If you're starting a new career in maintenance or took a significant break, you should consider using the functional resume format. This format allows you to put your skills at the top, where you can showcase your transferable skills, such as problem-solving, flexibility, attention to detail and technical abilities involving specific equipment and machinery.
Here's an example of what a functional maintenance resume might look like:
Combination resume format: Perfect when you want to put equal emphasis on your skills and work experience
The combination resume format highlights your skills alongside your work history, giving them equal weight. This is perfect if you have transferable skills as well as some relevant workplace experience. Showcase your transferable skills — like problem-solving ability and technical knowledge — alongside a chronological work history that suggests you'll be prepared for a career in maintenance.
Here's an example of what a combination resume might look like:
Chronological resume format: Great when you can show solid career progression and clear achievements
The chronological resume format is the gold standard when you can show a solid career progression. If you've worked in maintenance for years and this job would be the next step on your path, the chronological resume is right for you.
Here's an example of what a chronological resume might look like:
How to explain employment gaps on a maintenance resume
Employment gaps won't cause you much trouble in finding a maintenance job. For one, the nature of the work can be seasonal. There's a decent amount of turnover. Plus, due to pandemic closures, millions across the U.S. were laid off or furloughed.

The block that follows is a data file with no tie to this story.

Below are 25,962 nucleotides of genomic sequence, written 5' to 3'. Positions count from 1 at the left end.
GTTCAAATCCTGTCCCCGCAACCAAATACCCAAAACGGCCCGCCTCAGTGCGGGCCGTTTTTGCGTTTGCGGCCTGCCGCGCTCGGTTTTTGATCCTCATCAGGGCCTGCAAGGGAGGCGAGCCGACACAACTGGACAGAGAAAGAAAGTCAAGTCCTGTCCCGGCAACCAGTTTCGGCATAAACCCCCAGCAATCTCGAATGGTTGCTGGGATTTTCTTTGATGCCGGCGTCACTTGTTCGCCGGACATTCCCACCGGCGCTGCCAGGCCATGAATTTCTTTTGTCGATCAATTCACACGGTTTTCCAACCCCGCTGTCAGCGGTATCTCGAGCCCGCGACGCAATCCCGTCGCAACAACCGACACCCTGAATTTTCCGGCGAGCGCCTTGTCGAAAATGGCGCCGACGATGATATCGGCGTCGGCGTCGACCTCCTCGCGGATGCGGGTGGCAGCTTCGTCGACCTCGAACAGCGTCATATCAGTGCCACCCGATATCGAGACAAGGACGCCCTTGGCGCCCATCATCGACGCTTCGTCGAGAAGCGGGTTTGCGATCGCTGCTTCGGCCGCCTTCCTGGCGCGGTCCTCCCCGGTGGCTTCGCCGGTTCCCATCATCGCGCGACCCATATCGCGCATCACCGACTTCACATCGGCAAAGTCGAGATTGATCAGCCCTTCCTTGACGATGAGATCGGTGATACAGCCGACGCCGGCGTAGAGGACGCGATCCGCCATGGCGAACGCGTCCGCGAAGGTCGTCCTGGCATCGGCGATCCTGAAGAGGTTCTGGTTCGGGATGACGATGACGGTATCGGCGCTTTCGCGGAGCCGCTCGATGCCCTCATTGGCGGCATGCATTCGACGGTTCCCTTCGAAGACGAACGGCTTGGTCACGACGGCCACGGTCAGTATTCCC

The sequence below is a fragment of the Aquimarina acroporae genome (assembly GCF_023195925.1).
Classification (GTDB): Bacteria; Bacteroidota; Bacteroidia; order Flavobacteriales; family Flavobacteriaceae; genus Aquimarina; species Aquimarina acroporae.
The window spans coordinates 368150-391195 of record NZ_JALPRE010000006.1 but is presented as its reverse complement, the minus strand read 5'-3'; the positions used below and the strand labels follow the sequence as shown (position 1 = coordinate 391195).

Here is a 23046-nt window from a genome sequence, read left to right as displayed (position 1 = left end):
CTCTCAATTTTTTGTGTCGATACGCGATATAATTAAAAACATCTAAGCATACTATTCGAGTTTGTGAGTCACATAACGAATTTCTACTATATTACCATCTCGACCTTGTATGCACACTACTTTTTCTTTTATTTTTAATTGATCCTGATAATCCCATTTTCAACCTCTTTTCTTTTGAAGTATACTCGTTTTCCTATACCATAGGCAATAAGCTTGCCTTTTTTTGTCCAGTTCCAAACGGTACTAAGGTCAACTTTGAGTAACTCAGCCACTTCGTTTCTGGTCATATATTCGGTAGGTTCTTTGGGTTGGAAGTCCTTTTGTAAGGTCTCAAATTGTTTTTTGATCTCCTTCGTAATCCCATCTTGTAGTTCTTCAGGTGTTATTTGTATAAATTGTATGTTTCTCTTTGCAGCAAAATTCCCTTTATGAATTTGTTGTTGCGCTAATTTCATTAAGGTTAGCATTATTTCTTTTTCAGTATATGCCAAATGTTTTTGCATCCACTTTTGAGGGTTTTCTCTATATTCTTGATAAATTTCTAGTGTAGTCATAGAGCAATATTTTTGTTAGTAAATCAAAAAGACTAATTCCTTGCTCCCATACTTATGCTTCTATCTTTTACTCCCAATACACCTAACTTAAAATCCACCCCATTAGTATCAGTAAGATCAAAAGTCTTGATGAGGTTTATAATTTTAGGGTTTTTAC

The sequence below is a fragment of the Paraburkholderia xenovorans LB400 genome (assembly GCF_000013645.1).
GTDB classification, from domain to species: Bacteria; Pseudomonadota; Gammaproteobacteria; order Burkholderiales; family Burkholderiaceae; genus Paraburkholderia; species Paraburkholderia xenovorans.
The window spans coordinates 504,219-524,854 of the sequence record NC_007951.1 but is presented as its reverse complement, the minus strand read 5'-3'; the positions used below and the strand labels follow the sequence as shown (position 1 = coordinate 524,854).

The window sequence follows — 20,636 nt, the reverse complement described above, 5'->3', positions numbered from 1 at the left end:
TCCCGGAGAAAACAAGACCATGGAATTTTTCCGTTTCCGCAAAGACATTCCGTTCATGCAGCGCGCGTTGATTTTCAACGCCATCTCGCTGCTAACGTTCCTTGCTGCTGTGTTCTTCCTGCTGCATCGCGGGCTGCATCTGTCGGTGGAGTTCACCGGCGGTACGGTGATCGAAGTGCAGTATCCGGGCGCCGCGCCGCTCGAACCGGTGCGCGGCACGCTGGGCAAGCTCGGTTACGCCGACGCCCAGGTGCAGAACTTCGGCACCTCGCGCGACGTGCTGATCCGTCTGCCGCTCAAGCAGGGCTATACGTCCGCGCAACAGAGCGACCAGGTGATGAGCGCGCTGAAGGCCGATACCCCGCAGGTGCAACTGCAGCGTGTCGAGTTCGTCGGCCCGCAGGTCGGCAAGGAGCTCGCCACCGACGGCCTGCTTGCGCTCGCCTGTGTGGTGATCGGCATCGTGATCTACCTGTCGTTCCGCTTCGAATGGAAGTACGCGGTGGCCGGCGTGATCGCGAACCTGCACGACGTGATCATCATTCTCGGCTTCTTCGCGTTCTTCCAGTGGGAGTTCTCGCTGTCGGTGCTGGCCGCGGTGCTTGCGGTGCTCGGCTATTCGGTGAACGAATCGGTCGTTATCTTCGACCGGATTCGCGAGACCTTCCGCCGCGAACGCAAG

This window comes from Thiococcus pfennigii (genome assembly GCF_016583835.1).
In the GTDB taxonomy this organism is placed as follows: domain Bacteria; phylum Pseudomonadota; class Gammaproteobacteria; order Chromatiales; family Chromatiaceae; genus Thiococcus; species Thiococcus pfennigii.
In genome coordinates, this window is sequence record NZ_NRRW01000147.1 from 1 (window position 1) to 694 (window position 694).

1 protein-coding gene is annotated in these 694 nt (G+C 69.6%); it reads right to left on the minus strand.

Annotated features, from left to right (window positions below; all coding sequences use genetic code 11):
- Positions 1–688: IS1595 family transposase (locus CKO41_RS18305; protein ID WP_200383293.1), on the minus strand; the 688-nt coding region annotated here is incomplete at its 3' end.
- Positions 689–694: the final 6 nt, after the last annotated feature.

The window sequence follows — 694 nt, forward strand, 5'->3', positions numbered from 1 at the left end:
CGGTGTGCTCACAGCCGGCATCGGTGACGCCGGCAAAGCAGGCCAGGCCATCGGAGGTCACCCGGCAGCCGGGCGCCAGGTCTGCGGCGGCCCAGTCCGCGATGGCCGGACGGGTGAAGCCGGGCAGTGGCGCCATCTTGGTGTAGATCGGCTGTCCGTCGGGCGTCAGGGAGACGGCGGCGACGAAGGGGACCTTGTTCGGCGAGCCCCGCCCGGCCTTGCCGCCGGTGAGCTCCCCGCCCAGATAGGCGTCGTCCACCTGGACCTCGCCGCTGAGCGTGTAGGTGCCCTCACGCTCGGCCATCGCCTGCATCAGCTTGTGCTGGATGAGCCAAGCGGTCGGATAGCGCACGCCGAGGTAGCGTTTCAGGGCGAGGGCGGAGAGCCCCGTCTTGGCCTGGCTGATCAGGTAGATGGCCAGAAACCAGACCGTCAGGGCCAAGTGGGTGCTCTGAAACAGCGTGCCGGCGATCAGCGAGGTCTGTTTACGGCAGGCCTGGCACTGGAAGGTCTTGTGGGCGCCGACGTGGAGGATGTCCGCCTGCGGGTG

When you have to explain a gap, you can always say you took time away from work for personal reasons or to care for a family member (as long as you're being honest). Alternatively, you may want to highlight the ways your gaps weren't really gaps at all — you stayed busy and picked up relevant skills along the way. You could mention:
- Basic technical skills you learned around your house or apartment. Such knowledge is directly relevant to maintenance, and often respected by employers as long as you can back it up.
- Gigs you picked up on apps like TaskRabbit should be mentioned on your resume or in the interview. Explain how you used maintenance-related skills in each job.
- Any volunteering you did in the maintenance sector, whether helping a friend fix their sink or participating in your city's volunteer network, is a wonderful way to fill your employment gaps.
Find a maintenance job with a flexible schedule
Maintenance is not the best sector for flexible scheduling. Many general maintenance and repair workers work full time, including evenings or weekends. Some must be on call for emergency repairs. That said, you can search job boards like Indeed and Glassdoor for terms like "part time" and "offers flexible hours" to see if there are any positions that meet your needs.
In the end, with the unique challenges women face in landing a job, you'll want to find an employer who understands your needs and is willing to address them. Putting together an attractive resume that highlights your most salient transferable skills is the first step of a successful job search.